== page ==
Issue 3: A Letter from the Editor
In 1943, my grandfather, Lewis F. Brandt, Jr., enlisted as a private of the United States Army. He was immediately sent from St. Louis to boot camp in Indiana and flown shortly thereafter to France to serve in World War II. He was smart and strong, and as a commissioned officer quickly rose rank to a Second Lieutenant Platoon Commander. Shortly following his enlistment, my grandmother found out she was pregnant with her first child. She was 18.
Her baby boy, who she delivered while her husband was marching on the beaches of Normandy, was three years old before he met his father. His name was Lewis Frederick Brandt, III, but she called him her little “Bud.”
After D-Day, Lewis’ 50-man platoon walked more than 300 miles from Normandy, France, to Remagen, Germany, where they fought in the Battle of Remagen, resulting in the American capture of the Ludendorff Bridge over the river Rhine. During the successful fight, Lewis was shot with a machine gun so severely that the field doctors were sure he wouldn’t survive. Barely conscious, he was awarded a purple heart with a cluster and a bronze star and placed on a medical ship for America. He wasn’t expected to complete the trip alive.
When Lewis returned home, he was wrapped in bandages and limped into a life where his family didn’t recognize him. When he said goodbye to his newly pregnant wife years earlier, he was 6-foot-5 and weighed 200 pounds. When he returned, he weighed 98.
That same year, the Axis powers surrendered, and the Second World War came to an end. As Lewis’ battle-engagement medals arrived in the mail, his health strengthened. He returned to his electrician’s apprenticeship, built a home and enjoyed a marriage that awarded him a second and third child—my father. What became a habitual, ordinary life was motivated by a heroic past and a shared kinship with nearly 16 million other WWII veterans.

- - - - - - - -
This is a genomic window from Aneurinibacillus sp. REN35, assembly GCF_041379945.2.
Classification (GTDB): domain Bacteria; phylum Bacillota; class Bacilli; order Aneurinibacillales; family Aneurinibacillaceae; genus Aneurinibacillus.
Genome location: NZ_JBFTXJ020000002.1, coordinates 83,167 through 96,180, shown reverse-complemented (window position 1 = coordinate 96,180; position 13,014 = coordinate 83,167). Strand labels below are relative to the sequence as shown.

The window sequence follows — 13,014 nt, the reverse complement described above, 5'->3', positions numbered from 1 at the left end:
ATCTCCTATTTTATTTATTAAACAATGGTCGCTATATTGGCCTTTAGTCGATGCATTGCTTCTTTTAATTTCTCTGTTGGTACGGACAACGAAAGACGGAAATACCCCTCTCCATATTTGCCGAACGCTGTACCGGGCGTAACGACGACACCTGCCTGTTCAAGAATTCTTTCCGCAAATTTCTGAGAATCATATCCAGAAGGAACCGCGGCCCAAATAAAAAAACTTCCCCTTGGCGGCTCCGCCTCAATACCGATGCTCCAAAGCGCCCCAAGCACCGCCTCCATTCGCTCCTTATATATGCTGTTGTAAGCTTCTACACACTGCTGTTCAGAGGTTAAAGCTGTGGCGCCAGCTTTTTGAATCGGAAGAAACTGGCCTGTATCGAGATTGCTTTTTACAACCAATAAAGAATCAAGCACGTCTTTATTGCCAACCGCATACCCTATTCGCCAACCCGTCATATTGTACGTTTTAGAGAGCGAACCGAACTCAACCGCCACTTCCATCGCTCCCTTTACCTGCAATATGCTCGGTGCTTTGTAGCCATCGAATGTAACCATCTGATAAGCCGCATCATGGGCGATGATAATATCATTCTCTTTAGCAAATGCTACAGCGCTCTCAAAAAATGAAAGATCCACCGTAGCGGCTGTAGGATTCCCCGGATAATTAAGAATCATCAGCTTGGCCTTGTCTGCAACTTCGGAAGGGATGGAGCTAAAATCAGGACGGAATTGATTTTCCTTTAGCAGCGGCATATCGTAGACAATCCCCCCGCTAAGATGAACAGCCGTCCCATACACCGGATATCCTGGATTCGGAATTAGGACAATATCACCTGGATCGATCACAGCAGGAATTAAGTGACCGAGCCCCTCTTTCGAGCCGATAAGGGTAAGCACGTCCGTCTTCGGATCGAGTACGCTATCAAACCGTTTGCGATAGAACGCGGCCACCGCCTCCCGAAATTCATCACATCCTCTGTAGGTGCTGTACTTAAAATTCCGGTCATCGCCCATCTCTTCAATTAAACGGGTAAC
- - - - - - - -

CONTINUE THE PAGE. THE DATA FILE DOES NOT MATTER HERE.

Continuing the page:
The creatives we are inspired by are often intrinsically motivated themselves by the journeys of their forebears. Artist Aram Han Sifuentes sews protest banners with the same needle strokes that her mother—a Korean immigrant seamstress—used to teach her when she was five. Architect and artist Souliyahn Keobounpheng’s work is shaped by his early childhood in Laos and the Indochina refugee crisis he survived shortly following the Vietnam War.
Crisis—and the trauma resulting—can either serve as an extinguishing crutch or an ignition of strength. Jenny Rush, a Manhattan urbanite during 9/11, channeled her fear and grief into inspiration to start a new life—and a new creative career. Ryan Santos of Please in Cincinnati transformed a Crohn’s disease diagnosis into a chef’s career. Living with the social and political discrimination that often accompanies being a Black child in Chicago, writer and scholar Eve L. Ewing learned to transform daily occurrences into otherworldly narratives to inspire creativity in her readers. And Maurice Blanks, co-founder of modern-furniture giant Blu Dot, started his wildly successful career on the tail of his failed TV show and during the market crash of 2008.
I keep my grandmother’s memoir on the coffee table in our house. In it, she details those early years of her marriage when she sent letters to my grandpa, explaining to him the changes in his baby’s face as the years without his father wore on. I feel such gratitude for the pain when I read it, reminding me of the finality, impermanence and preciousness of life. Inspired by their sacrifice, smiling comes easy.